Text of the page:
Tonight, Doctor Who returns for Jodie Whittaker’s final run as the Thirteenth Doctor. Back with the Doctor are some very familiar faces. Former companions Tegan (Janet Fielding), Ace (Sophie Aldred) along with Kate Stewart (Gemma Redgrave) help this new-to-then Doctor fight some old foes – the Cybermen, Daleks and of course, the Master (Sascha Dhawan).
Can you talk a bit about the process of putting this feature-length episode together? What did you finally set out to achieve?
Chris Chibnall: It’s a particularly unique brief and a particularly unique episode because it’s a regeneration episode, but it’s also a celebratory episode for the BBC centenary and Doctor Who’s place within the BBC. So I really wanted to ensure that it had sufficient scale, but also that it was connected into the past, present, and future of Doctor Who.
We’re bringing back characters like Tegan and Ace, also there are lots and lots of easter eggs. Some are visual, some are verbal, some are so deeply buried that only few people will recognise them! But there are so many references to the past of Doctor Who in there that it’s got its own crazy movie length identity for the BBC centenary, whilst also saying goodbye to a very beloved Doctor.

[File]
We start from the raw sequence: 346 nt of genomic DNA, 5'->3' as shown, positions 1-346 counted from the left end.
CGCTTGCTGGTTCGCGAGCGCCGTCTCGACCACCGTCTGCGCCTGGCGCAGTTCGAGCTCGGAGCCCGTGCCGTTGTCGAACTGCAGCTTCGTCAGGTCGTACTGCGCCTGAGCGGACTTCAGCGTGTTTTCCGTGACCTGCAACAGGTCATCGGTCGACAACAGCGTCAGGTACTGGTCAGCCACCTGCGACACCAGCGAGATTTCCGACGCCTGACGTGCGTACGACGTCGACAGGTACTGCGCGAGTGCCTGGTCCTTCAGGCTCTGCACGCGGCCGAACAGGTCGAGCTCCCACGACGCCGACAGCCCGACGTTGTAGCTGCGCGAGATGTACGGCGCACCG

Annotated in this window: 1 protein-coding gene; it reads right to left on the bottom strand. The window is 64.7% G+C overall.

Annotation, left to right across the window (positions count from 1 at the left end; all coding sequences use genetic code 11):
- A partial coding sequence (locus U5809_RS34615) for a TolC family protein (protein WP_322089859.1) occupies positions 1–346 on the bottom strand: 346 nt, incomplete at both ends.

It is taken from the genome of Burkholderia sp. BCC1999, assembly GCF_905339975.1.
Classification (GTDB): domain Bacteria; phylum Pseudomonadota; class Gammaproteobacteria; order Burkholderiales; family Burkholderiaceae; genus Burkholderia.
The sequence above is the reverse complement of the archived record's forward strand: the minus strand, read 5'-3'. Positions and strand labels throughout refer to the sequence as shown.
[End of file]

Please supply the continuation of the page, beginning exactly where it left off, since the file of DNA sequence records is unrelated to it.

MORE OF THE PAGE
We’ve got some exciting returnees such as Sophie Aldred and Janet Fielding. How was it having those conversations?
Chris Chibnall: One of the great joys are always the phone calls to people who’ve been in the show, or who might want to be in the show, and telling them what you think the story is how it’s going to play out and asking them back. So the calls to Janet and Sophie were wonderful and were incredibly emotional. They were amazing and thrilled and throughout the whole process have just been extraordinary.
It’s important to take a moment to praise their sheer bravery and guts – to come back to something you have not done in twenty or thirty years is incredible. To step onto a set where you don’t know anybody but to be going back to a world you thought you left behind is really extraordinary. And they are so amazing in the episode. It’s a delight to see them amidst modern Doctor Who. So that was fantastic.